Bipartite graphs as Models of Complex Networks

Jean-Loup Guillaume and Matthieu Latapy

Physica A 371, pages 795-813, 2006. Extended abstract published in LNCS, proceedings of the 1-st international workshop on Combinatorial and Algorithmic Aspects of Networking CAAN’04, 2004, Banff, Canada

It appeared recently that the classical random graph model used to represent real-world complex networks does not capture their main properties. Since then, various attempts have been made to provide accurate models. We study here the first model which achieves the following challenges: it produces graphs which have the three main wanted properties (clustering, degree distribution, average distance), it is based on some real-world observations, and it is sufficiently simple to make it possible to prove its main properties. This model consists in sampling a random bipartite graph with prescribed degree distribution. Indeed, we show that any complex network can be viewed as a bipartite graph with some specific characteristics, and that its main properties can be viewed as consequences of this underlying structure. We also propose a growing model based on this observation.


Dynamics of three-state excitable units on Poisson vs power-law random networks

Anne-Ruxandra Carvunis, Matthieu Latapy, Annick Lesne, Clémence Magnien and Laurent Pezard

Physica A 367, pages 585-612, 2006

The influence of the network topology on the dynamics of systems of coupled excitable units is studied numerically and demonstrates a lower dynamical variability for power-law networks than for Poisson ones. This effect which reflects a robust collective excitable behavior is however lower than that observed for diffusion processes or network robustness. Instead, the presence (and number) of triangles and larger loops in the networks appears as a parameter with strong influence on the considered dynamics.


Computing communities in large networks using random walks

Pascal Pons and Matthieu Latapy

Journal of Graph Algorithms and Applications (JGAA) vol. 10, no. 2, pages 191-218, 2006. Extended abstract published in LNCS, proceedings of the 20-th International Symposium on Computer and Information Sciences ISCIS’05, 2005, Istambul, Turquie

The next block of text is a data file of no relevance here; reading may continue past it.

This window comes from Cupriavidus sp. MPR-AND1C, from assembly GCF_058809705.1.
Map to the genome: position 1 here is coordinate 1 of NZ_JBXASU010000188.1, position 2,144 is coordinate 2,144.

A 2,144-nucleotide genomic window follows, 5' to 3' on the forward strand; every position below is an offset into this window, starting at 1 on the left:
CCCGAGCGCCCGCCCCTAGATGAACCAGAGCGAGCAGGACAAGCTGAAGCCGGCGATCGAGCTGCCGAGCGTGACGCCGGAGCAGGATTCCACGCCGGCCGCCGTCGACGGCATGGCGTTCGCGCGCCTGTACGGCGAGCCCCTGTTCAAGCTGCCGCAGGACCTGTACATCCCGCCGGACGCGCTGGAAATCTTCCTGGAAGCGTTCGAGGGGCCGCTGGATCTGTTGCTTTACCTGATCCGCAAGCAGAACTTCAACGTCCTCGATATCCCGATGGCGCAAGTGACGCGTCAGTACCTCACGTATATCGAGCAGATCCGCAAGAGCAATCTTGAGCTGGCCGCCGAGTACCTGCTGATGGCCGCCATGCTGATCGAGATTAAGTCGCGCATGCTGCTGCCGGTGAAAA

Dense subgraphs of sparse graphs (communities), which appear in most real-world complex networks, play an important role in many contexts. Computing them however is generally expensive. We propose here a measure of similarities between vertices based on random walks which has several important advantages: it captures well the community structure in a network, it can be computed efficiently, and it can be used in an agglomerative algorithm to compute efficiently the community structure of a network. We propose such an algorithm, called Walktrap, which runs in time O(mn) and space O(n) in the worst case, and in time O(n log n) and space O(n) in most real-world cases (n and m are respectively the number of vertices and edges in the input graph). Extensive comparison tests show that our algorithm surpasses previously proposed ones concerning the quality of the obtained community structures and that it stands among the best ones concerning the running time.


Clustering in P2P exchanges and consequences on performances

Stevens Le Blond, Jean-Loup Guillaume and Matthieu Latapy

LNCS, proceedings of the 4-th International workshop on Peer-to-Peer Systems IPTPS’05, 2005, Ithaka, New York, USA

We propose here an analysis of a rich dataset which gives an exhaustive and dynamic view of the exchanges processed in a running eDonkey system. We focus on correlation in term of data exchanged by peers having provided or queried at least one data in common. We introduce a method to capture these correlations (namely the data clustering), and study it in detail. We then use it to propose a very simple and efficient way to group data into clusters and show the impact of this underlying structure on search in typical P2P systems. Finally, we use these results to evaluate the relevance and limitations of a model proposed in a previous publication. We indicate some realistic values for the parameters of this model, and discuss some possible improvements.


Combining the use of clustering and scale-free nature of user exchanges into a simple and efficient P2P system

Pierre Fraigniaud, Philippe Gauron and Matthieu Latapy

LNCS, proceedings of the 11-th international conference Euro-Par, 2005, Lisbonne, Portugal

It appeared recently that user interests in a P2P system possess clustering properties that may be used to reduce significantly the amount of traffic of flooding-based search strategies. It was also observed that they possess scale-free properties that may be used for the design of efficient routing-based search strategies. In this paper, we show that the combination of these two properties make it possible to design an efficient and simple fully decentralized search strategy. Further, simulations processed on real-world traces show that other unidentified properties hidden in actual queries make our protocol even more efficient, performing searches in logarithmic expected number of steps.


Complex Network Metrology

Jean-Loup Guillaume and Matthieu Latapy

Complex Systems 16, pages 83-94, 2005